by Bryan O’Connell

Among non-business people, there is a common (and somewhat baffling) misconception that ideas drive startup success. The reality is that nothing could be further from the truth. Amazon’s Jeff Bezos most definitely did not come up with the idea of selling books over the Internet. Google was probably the 50th search engine. And when Facebook was conceived in a dormitory room, MySpace and Friendster were already dominating social networking.

What made these companies successful was not the founders’ initial ideas, but rather the millions of micro-decisions that they made on a daily basis; a concept otherwise known as execution. The upside is that for budding entrepreneurs still looking for the right place to start, there are some useful frameworks they can use to help grease the wheels of inspiration. Below are three important ones. 

Revisit the dot-com bubble

Many companies failed in the 1999/2000 era not because they were bad ideas (although there were many of those), but because they were genuinely ahead of their time. In 1999, there were only 290 million Internet users globally, most of whom were using slow dial-up connections. Fast-forward 15 years, and that number is closer to 3 billion. This has created a fundamentally different operating environment and many previously unviable ideas are worth revisiting.

A prime example is in the online supermarket space. It seemed intuitive at the end of the last millennium that we would be ordering our groceries online. After all, who really enjoys their weekly trip to the supermarket? Plus, there are obvious supply chain efficiencies to be gained from removing local outlets. Cue, poster child of the dotcom era, which blew through $800m in venture capital and IPO money before shutting its doors a few years after inception.

For years after this disaster, “online grocery” was a dirty word in Silicon Valley. Startups with even a passing resemblance to the ill-fated Webvan sent venture capitalists running for the hills. That was until 2011 and the emergence of Instacart, who leveraged a more capital-efficient model and took advantage of a public that was increasingly comfortable with ecommerce. The company has grown rapidly over the last few years and could very well become the “Tesco of the digital age”. Today’s entrepreneurs could do worse than to take a lesson from history, and try to figure out whether now is the right time to revisit some failed dot-com business models.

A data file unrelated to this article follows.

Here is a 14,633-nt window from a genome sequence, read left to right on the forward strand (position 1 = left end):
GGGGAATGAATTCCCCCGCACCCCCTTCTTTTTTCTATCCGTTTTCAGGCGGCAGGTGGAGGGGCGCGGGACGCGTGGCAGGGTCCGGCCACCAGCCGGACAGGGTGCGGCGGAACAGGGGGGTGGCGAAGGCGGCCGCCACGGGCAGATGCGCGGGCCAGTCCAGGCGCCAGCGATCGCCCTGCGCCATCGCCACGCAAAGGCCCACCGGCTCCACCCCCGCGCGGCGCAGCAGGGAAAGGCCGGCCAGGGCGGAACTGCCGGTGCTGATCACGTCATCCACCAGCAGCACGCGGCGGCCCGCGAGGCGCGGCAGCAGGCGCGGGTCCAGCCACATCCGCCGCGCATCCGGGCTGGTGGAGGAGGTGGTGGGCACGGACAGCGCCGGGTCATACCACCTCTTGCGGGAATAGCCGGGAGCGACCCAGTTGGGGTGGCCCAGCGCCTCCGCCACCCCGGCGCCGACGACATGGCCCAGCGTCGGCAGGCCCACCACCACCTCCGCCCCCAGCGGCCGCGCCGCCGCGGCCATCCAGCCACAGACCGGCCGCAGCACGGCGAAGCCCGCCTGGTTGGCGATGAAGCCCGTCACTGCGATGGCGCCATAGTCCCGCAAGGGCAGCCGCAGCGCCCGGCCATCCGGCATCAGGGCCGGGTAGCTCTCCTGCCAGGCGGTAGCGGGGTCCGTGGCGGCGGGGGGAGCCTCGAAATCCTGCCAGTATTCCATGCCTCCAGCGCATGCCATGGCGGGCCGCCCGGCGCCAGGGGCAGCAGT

Look to the next platform

Every few years a new platform emerges that opens up a range of possibilities. It was the personal computer and the web in the 1980s and 1990s. Then there was Facebook in the early 2000s. After that, Apple’s iPhone in 2007 and the iPad in 2010, ushering in the current era of portable smart devices. Smart entrepreneurs ask themselves what types of business are enabled by these innovations, then go out and build them.

For example, Mark Pincus believed that Facebook would transform the way we play games with our friends, so he founded social gaming company Zynga (maker of Farmville and MafiaWars). Travis Kalanick realised that having a supercomputer with GPS capabilities in our pockets (a smartphone) could enable better local transportation and he was inspired to create ridesharing service, Uber. And Flipboard founder Mike McCue knew intuitively that the iPad would revolutionise how we consume news media, so he set out to build the definitive aggregate news reader for that platform.

To paraphrase ice-hockey legend Wayne Gretsky, entrepreneurs need to skate to where the puck is going to be, not where it has been. Many “killer apps” for the aforementioned platforms have already been built. But there are many more potentially important technologies emerging (Google Glass, Apple Watch, or even Bitcoin). Each, if successful, will enable a slew of extraordinary businesses that are just waiting to be built.

If all else fails, clone

A major advantage for any entrepreneur is that there are many business models that have been proven in local markets but have yet to go global. Therefore, one simpler way to come up with a business idea is to take something that has worked in one country’s local market and bring it to the your country’s local market.

One caveat is that to be a suitable candidate for cloning, the business must have a local element that requires rolling out one geographic market at a time. So Instagram and Linkedin, which don’t require any local infrastructure, are natural global monopolies. However, companies like Groupon and GrubHub, with their armies of local sales reps, were highly vulnerable to cloning while they were growing rapidly in the US (which did in fact happen in both cases).

It’s undoubtedly an uninspiring way to do business, and not what gets most of us up in the morning. But it’s also highly effective. Several multi-billion dollar businesses, such as Germany’s Rocket Internet, have been built entirely on this model.


Bryan O’Connell is the VDC’s first Global Entrepreneur-In-Residence. Originally from Limerick, Ireland, Bryan is an MBA from Harvard Business School, a former VC for BV and the founder of FirstLine.